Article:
UAE defense contractor unveils autonomous ‘suicide drone’ swarm system

Drones can autonomously attack static or moving targets

Ben Wodecki, Jr. Editor

February 23, 2022

2 Min Read

Drones can autonomously attack static or moving targets

Military contractor Edge Group has introduced a ‘suicide drone’ swarm system designed to autonomously attach to targets.

Edge, a state enterprise of the United Arab Emirates, unveiled the loitering munitions system at the Unmanned Systems Exhibition and Conference (UMEX) 2022.

“We see AI playing a critical role in the advancement of the defense sector and beyond,” said Saeed Al Mansoori, CEO of Edge’s Halcon, which developed the drones, in a statement.

The system houses Hunter 2-S drones that can communicate amongst themselves to determine how many are needed for a specific target.

“Once the target is identified, a decision is made among the swarm, and based on the target size, shape, and category, they decide how many drones are needed to destroy the target, like two or four or five, and then they start diving towards it,” he told Breaking Defense

The individual Edge drones house a sensor suite located just under its nose that can select static or moving targets for attacks but can also be used for surveillance and reconnaissance missions.

A modular housing launcher launches the drones, which each have a wingspan of 1.44m, a length of 1.25 and a maximum take-off weight of just over 17 pounds.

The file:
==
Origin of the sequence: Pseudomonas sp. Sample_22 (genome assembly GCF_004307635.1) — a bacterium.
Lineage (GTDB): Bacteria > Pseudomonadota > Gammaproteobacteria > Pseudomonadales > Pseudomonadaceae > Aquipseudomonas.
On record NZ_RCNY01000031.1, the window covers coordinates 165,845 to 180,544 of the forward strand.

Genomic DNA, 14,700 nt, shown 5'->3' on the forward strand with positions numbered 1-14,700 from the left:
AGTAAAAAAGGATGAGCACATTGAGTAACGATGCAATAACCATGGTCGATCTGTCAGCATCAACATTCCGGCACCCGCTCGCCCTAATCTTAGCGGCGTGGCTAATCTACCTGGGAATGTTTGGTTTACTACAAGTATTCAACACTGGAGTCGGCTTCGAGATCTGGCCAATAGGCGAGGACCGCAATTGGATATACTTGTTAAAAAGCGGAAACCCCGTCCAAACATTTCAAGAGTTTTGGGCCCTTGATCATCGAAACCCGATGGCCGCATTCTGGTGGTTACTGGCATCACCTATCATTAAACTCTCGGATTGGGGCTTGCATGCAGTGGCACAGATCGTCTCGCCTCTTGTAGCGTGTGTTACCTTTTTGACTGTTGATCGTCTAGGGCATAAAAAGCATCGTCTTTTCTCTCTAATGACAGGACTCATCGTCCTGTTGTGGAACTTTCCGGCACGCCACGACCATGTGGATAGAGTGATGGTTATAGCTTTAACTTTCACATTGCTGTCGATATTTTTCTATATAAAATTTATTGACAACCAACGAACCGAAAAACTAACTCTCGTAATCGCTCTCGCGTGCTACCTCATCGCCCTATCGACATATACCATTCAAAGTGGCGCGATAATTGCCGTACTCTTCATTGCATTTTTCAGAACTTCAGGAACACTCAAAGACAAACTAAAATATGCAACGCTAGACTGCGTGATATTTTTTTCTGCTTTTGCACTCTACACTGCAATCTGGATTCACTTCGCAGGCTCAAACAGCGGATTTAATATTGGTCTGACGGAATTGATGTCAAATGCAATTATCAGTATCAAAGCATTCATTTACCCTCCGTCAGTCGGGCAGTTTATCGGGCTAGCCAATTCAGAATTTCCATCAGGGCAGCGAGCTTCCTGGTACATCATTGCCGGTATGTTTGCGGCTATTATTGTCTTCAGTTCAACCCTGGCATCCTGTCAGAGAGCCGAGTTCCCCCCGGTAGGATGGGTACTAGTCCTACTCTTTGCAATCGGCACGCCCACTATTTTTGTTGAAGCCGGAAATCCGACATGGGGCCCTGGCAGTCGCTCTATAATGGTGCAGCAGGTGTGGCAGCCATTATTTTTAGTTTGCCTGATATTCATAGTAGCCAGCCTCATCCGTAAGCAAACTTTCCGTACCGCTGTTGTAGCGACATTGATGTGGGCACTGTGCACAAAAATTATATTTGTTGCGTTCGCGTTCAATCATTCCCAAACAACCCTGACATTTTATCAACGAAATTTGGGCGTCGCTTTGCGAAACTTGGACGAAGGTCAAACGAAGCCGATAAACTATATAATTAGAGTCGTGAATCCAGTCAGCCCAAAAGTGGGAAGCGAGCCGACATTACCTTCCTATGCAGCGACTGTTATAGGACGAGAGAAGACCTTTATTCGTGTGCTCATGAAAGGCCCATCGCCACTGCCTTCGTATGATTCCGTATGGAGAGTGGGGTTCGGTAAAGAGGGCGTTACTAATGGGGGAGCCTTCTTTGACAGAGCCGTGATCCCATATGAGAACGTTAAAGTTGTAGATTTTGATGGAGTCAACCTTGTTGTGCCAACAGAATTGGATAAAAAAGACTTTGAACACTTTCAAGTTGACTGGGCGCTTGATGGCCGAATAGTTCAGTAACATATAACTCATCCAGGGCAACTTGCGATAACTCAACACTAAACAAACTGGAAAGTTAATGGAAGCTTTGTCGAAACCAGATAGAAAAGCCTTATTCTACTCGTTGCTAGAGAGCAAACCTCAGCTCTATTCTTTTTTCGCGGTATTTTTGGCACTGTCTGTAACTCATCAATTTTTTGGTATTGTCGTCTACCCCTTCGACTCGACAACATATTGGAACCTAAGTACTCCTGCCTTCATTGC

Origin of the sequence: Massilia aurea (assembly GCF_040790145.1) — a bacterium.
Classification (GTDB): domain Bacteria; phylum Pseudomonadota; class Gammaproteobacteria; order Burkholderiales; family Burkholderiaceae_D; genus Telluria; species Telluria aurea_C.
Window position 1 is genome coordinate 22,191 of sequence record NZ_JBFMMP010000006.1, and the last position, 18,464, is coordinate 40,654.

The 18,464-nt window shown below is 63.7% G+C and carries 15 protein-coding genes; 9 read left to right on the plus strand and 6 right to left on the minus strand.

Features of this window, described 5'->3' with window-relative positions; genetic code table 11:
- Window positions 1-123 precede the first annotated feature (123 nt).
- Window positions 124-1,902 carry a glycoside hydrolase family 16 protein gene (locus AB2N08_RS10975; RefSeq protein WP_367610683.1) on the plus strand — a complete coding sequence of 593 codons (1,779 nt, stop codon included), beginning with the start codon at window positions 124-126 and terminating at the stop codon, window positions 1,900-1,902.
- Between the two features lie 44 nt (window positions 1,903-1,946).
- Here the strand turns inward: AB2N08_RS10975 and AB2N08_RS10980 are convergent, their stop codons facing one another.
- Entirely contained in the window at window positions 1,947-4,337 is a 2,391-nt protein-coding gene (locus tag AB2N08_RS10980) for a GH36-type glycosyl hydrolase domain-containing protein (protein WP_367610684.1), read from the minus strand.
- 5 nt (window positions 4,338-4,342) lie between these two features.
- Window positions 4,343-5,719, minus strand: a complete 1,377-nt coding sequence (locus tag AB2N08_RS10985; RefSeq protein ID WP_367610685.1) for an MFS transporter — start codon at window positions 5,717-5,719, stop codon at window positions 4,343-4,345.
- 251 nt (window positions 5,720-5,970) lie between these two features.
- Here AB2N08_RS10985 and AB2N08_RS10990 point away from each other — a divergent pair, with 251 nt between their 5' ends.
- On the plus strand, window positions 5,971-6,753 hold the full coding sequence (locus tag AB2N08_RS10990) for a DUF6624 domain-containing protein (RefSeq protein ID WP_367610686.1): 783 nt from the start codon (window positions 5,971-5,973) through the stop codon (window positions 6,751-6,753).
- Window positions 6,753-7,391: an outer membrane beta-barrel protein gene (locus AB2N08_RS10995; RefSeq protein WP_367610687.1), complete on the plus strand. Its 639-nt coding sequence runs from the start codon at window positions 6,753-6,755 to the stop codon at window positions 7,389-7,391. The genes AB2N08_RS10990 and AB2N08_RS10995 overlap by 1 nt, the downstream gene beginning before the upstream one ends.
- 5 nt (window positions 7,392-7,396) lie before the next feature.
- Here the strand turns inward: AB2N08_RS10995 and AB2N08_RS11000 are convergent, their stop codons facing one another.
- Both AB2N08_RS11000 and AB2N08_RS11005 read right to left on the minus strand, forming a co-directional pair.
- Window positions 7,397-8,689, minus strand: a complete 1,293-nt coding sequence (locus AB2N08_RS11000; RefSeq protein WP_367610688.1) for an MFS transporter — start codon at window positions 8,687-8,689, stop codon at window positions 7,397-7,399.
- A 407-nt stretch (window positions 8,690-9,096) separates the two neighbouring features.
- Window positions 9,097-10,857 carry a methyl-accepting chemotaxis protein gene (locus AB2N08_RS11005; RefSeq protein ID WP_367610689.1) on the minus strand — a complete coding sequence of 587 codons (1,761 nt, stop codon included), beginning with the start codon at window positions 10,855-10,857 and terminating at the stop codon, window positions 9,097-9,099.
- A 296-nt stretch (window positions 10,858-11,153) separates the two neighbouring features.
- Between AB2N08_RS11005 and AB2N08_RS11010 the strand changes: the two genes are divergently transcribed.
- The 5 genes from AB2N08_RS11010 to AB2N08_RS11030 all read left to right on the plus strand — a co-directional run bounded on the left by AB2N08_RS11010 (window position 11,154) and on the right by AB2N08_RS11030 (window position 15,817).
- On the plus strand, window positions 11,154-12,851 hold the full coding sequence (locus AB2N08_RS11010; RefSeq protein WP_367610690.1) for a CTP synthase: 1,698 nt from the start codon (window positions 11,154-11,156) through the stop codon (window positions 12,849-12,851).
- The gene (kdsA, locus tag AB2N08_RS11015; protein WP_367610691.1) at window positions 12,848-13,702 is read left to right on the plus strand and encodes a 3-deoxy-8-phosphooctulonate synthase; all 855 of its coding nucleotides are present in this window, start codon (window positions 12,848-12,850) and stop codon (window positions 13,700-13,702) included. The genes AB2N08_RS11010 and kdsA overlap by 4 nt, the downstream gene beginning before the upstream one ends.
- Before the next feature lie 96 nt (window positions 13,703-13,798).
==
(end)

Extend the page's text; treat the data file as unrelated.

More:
Russia’s ‘kamikaze’ drones

‘Suicide drones,’ officially titled loitering munitions, are designed to linger in designated areas while searching for targets autonomously.

Loitering munitions are nothing new, first emerging in the 1980s as deterrents against surface-to-air missiles (SAMs). As levels of autonomy have grown, such systems have become more sophisticated.

Nations known to employ such systems include South Korea and its ‘devil killer’ drones, Israel, China, the U.S. and India.

Notably, Russia, which is poised to potentially invade Ukraine, boasts the KUB-BLA drone. Developed by Kalashnikov Group, the same company that produces Russia's iconic assault rifles, the drone is designed to destroy remote ground targets.

“An unmanned aerial vehicle delivers a special load to the coordinates of the target, which are set manually or in the image from the drone's guidance system,” a Kalashnikov statement reads.

Russia has already deployed drones in Syria, reportedly targeting militants in Idlib with suicide drones last October, according to Arab newspaper Asharq Al-Awsat.

Last November, the Russian Ministry of Defense reportedly would be fitting naval vessels with “Kamikaze drones” to strike ground targets, enemy ships and aid special forces soldiers performing “secret missions.”

About the Author(s)

Ben Wodecki

Jr. Editor

Ben Wodecki is the Jr. Editor of AI Business, covering a wide range of AI content. Ben joined the team in March 2021 as assistant editor and was promoted to Jr. Editor. He has written for The New Statesman, Intellectual Property Magazine, and The Telegraph India, among others. He holds an MSc in Digital Journalism from Middlesex University.

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